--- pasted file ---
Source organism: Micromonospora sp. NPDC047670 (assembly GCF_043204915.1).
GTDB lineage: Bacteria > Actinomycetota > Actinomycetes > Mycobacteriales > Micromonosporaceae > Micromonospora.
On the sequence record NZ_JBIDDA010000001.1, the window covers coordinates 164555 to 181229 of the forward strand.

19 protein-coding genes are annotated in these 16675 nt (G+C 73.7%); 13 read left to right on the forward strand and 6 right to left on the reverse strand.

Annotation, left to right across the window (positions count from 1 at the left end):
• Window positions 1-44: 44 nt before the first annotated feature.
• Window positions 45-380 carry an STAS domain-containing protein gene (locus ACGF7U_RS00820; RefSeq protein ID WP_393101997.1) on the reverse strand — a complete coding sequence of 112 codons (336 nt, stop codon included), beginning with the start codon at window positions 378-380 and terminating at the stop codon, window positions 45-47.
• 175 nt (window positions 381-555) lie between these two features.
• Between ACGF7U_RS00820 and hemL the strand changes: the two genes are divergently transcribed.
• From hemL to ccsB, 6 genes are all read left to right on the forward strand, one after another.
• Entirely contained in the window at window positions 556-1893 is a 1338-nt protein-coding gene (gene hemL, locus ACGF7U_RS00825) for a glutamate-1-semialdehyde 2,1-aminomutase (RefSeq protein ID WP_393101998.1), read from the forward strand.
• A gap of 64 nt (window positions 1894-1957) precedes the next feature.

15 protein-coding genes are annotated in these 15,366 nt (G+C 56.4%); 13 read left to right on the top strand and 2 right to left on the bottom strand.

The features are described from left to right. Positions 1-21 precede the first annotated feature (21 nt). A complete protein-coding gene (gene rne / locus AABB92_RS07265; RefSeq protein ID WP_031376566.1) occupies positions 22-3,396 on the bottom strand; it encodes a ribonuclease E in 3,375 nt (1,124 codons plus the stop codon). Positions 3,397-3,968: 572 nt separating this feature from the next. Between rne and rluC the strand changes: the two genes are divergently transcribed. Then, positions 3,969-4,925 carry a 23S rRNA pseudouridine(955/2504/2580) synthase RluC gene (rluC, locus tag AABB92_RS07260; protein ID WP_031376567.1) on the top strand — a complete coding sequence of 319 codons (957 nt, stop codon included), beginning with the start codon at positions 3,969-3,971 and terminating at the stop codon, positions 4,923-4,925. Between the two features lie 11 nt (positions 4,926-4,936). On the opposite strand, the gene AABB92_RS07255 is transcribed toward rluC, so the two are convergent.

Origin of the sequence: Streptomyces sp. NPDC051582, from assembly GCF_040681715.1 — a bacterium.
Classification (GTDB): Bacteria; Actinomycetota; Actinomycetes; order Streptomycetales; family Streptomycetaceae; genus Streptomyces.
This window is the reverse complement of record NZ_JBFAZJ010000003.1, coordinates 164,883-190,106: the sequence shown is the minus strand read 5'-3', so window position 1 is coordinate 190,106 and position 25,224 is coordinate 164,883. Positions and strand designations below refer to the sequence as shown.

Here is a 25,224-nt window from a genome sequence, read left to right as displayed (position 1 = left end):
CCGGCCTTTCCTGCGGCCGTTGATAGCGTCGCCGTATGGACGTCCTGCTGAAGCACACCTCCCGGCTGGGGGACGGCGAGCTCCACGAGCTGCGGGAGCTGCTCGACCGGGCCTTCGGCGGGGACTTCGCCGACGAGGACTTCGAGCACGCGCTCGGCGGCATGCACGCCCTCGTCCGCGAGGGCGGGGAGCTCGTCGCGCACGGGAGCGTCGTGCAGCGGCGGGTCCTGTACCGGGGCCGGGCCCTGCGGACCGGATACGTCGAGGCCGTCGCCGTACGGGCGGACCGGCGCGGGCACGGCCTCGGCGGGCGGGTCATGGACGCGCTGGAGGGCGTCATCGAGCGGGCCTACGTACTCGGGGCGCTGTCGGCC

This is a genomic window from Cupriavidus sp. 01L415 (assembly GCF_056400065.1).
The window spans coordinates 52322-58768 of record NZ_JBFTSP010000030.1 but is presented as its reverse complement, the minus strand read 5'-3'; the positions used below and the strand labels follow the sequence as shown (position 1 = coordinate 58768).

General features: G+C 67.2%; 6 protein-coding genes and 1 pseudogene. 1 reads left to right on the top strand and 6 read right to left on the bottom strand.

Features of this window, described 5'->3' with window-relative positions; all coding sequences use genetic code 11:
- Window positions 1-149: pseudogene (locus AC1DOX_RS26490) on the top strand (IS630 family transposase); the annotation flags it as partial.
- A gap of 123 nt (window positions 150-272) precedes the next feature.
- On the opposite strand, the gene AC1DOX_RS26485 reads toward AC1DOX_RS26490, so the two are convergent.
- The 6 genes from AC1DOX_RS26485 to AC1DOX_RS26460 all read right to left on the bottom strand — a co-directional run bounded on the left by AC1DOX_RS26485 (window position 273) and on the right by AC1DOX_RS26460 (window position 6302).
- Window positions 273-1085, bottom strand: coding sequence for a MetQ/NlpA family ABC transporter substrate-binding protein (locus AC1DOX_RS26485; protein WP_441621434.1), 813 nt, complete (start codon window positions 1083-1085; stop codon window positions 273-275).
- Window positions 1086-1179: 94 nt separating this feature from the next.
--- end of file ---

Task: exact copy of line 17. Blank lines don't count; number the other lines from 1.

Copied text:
This window is the reverse complement of record NZ_JBFAZJ010000003.1, coordinates 164,883-190,106: the sequence shown is the minus strand read 5'-3', so window position 1 is coordinate 190,106 and position 25,224 is coordinate 164,883. Positions and strand designations below refer to the sequence as shown.